No, they are not required in the American criteria. Hallucinations appear in a list of 5 symptoms, 2 of which are required for diagnosis. I regularly experience the other 4.

Okay, according to that 'A' list, I could decide I suffer from the hallucinations (but only if I wanted to. Normally I would say I was just hoping to hear something and so I do), and from incoherent speech (an exaggeration, but a lot of people I speak to would say I suffer from that simply because I know too much so it sounds incoherent when really it makes perfect sense). I don't know what 4 or 5 require, so I may or may not be able to exaggerate myself into those. But all you need is two, so lets self diagnose me as schitzo!

(I might also say that from the B list, I don't have that brilliant interpersonal skills, but that's just shyness.)

C.... I guess you could say that if we're allowing A to be counted.

If we're self diagnosing, I might decide to call myself bipolar (it was decided that I was depressed last year, and when I decided that feeling naseous and a total inability to think was  simply not worth the drugs—especially because year 12 exams were coming up soon—I stopped taking them and felt much happier than ever before for a couple of months, and if I recollect that time, my brain feels like a vast, unexplorable expanse, so in the spirit of self diagnosis, let's count that too).

I don't (ab)use drugs, so I certainly satisfy E. (Max of two bottles of Coke/Pepsi a week, and I've had one of those guarana drinks, but they wreak absolute havoc on the sleep cycle, as well as the infrequent drink.)

One of the previous articles mentioned something about an inability to tell the difference between dreams and real life. The amount of times I was incredibly worried I've forgotten to do homework I dreamt up is amazing. (I've eventually been able to tell the difference by trying to remember events surrounding it or finding some tangible proof.)

So yep! Wow, I'm skitzo!

(Disclaimer: I do not consider any of that in the least bit true. I'm sure anyone could do this if they wanted. I know I lack anywhere near enough knowledge to really be able to do this, and even if I were a Psychiatrist, I'd still consult another before I thought of doing anything.)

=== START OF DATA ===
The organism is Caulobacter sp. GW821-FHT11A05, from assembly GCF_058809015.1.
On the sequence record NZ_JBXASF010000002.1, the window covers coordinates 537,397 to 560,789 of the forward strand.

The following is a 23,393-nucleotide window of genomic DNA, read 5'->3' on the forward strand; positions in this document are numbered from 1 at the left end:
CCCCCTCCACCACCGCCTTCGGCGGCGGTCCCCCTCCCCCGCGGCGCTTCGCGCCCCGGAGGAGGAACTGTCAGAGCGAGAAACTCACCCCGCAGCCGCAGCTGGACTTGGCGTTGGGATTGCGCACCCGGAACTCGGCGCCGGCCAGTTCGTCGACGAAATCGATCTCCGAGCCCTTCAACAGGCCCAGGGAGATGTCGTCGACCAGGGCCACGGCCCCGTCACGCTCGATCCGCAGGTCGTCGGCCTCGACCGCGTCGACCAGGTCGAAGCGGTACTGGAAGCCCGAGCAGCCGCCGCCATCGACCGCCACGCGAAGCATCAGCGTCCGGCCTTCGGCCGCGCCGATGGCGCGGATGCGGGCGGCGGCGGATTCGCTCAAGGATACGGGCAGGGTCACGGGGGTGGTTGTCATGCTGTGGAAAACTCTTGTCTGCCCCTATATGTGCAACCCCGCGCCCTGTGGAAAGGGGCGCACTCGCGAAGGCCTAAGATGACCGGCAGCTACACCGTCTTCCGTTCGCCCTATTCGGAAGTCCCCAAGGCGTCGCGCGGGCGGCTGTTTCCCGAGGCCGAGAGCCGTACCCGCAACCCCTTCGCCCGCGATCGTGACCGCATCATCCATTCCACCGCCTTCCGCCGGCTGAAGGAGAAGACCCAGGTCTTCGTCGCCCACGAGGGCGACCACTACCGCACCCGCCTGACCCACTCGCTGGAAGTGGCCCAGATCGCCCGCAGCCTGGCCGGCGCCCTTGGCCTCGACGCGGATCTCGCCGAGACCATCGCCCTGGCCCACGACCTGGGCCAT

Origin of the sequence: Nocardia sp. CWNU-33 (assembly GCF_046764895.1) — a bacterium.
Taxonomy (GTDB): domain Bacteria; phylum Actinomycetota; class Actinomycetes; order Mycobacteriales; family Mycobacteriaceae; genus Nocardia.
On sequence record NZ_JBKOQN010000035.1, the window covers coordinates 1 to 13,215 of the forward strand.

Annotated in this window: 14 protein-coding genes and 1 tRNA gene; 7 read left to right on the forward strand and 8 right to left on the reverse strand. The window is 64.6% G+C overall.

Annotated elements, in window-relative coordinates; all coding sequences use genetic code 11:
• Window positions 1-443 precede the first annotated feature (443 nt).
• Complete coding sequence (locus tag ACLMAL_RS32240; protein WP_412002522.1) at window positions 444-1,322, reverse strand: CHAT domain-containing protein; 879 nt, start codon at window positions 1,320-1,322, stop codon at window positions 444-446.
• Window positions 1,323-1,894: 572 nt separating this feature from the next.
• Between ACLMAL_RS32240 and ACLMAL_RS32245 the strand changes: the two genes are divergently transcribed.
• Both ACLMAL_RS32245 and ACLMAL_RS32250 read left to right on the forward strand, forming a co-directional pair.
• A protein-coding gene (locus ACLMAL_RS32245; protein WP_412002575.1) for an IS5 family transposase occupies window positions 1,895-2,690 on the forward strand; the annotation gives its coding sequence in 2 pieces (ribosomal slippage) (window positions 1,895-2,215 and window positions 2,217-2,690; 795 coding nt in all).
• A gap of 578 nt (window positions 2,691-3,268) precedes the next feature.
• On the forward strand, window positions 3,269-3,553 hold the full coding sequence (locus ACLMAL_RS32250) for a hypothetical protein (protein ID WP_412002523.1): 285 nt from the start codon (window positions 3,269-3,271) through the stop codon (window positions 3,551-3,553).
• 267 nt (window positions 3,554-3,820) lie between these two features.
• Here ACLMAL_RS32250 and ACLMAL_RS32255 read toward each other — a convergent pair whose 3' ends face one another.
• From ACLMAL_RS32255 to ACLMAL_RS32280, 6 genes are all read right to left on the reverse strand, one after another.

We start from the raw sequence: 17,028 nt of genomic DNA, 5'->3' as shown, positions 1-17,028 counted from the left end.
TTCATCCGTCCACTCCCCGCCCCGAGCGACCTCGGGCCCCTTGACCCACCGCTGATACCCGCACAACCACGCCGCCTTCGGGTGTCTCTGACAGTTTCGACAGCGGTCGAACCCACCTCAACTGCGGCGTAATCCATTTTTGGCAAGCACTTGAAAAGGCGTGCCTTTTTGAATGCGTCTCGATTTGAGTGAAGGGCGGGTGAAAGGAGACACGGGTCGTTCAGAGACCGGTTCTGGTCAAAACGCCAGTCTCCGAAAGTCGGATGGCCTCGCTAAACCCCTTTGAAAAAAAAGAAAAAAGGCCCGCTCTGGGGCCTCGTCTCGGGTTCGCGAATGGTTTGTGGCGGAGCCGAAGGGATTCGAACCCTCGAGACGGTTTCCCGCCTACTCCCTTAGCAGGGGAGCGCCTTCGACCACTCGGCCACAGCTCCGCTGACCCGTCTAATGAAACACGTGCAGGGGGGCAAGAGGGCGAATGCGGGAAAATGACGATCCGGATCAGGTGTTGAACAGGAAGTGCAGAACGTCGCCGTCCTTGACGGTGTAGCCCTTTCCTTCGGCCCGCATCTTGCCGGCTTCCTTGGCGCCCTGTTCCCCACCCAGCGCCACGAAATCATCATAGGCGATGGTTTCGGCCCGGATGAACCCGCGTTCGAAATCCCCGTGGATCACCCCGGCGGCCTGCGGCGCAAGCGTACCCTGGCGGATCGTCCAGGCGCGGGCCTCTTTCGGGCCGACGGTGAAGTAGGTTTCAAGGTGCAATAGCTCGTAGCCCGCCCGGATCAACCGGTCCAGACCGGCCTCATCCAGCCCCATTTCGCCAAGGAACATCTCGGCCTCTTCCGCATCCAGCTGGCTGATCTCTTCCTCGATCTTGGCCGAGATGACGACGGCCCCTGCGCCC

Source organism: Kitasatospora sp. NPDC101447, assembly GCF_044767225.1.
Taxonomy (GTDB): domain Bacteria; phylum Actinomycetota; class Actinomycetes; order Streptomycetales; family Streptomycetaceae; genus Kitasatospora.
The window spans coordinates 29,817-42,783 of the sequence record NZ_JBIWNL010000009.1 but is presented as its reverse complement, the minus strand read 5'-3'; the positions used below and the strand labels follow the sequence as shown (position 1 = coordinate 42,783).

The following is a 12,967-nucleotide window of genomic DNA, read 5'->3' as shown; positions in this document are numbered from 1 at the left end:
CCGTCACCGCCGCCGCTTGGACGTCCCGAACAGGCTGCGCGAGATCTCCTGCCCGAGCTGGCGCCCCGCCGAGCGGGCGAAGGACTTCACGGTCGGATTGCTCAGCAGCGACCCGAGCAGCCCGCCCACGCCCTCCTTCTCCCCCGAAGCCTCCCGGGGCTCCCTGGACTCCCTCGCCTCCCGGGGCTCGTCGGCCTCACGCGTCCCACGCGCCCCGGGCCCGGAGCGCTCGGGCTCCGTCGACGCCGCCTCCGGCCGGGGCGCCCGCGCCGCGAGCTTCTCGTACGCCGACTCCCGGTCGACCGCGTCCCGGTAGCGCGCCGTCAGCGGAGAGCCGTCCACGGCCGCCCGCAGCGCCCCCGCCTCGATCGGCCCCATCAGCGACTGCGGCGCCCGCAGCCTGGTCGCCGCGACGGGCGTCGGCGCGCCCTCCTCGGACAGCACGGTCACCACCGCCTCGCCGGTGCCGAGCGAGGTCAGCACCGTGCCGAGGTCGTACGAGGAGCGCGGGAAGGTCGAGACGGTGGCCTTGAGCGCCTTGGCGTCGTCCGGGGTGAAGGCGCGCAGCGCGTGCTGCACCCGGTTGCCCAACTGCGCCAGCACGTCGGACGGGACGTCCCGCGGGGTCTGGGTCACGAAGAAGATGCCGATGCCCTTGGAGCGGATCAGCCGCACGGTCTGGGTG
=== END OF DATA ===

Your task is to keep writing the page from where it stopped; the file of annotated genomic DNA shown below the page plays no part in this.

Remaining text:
[ Parent ]

Paradigm conflict? (none / 0) (#128)
by Smerdy on Sun Apr 20, 2003 at 09:41:47 AM EST

I think we are looking at things in very different ways.

You view diagnosis as a way to find out that you have a disease, so you can turn your "recovery" over to a pre-determined process, and hopefully one that involves the least decisions on your part. It would certainly be helpful to make sure that the people who come up with the treatment plans see things the same way that you do in that case.

I view the diagnostic criteria as evidence that personal characteristics that I thought made me different from everyone else actually fit into a pattern that applies to many people. I can use this information to learn more about myself, but I don't have to come to the same conclusions as the people who wrote the guidelines.

[ Parent ]

Some comments (none / 0) (#132)
by epepke on Sun Apr 20, 2003 at 12:13:49 PM EST

First of all, the psychiatric community is very careful to call these things disorders, not diseases or illnesses. There's a technical reason for this. Diseases and illnesses are supposed to have etiologies. When an etiology is discovered for a mental disorder, it sort of magically leaves the realm of psychiatry and becomes taken over by neurology (such as with epilepsy).

Second, mental disorders are so common that it's hard to see how they could have no survival value. Current thinking is that if there is a genetic component to them, it's some sort of complex interaction that can produce the mild forms frequently and the severe forms occasionally. Many conditions are like this. Sickle cell anemia, for example, is an antimalarial adaptation. The heterozygous case confers malaria resistance, while the rarer homozygous case is life-threatening.

Third, I have some sympathy with your interpretation of culture. The modern world is a very regular, 8 to 5 kind of place. In a hunter-gatherer band, a bipolar might be highly valued for his ability to chase down the prey for two or three days without sleep. Schizoaffectives might be valued as shamans. However, in these cultures, full-blown schizophrenics etc. still have no place. For some speculations about this, see The Trouble with Testosterone by Robert M. Sapolsky and Touched with Fire by Kaye Renfield Jamieson.

Fourth, it is really of questionable value to judge the entire spectrum of a mental disorder simply from one case, especially one's own. The sample size is too small, and also someone who has a condition is overwhelmed by being close to the problem. Personal experience has a tautological element. If it doesn't cause problems for you, then it doesn't. If, on the other hand, it does, then it does. In the latter case, I think it would be perverse not to seek some way to ameliorate the situation.


The truth may be out there, but lies are inside your head.--Terry Pratchett


[ Parent ]
thanks (5.00 / 1) (#56)
by Xenophon on Sat Apr 19, 2003 at 12:01:52 PM EST

I've really enjoyed reading this series. One of the best I've ever read on K5.

m4d 5k111z


ms=nv;

I saw The Matrix last night (none / 0) (#57)
by MichaelCrawford on Sat Apr 19, 2003 at 12:05:20 PM EST

Until last night I was probably the last computer geek on earth who hadn't seen The Matrix. Now we all have. I hadn't meant to avoid it, it's just that my wife doesn't like sitting in movie theatres much, so we don't get out to the movies very often at all. Sometimes we see things on video.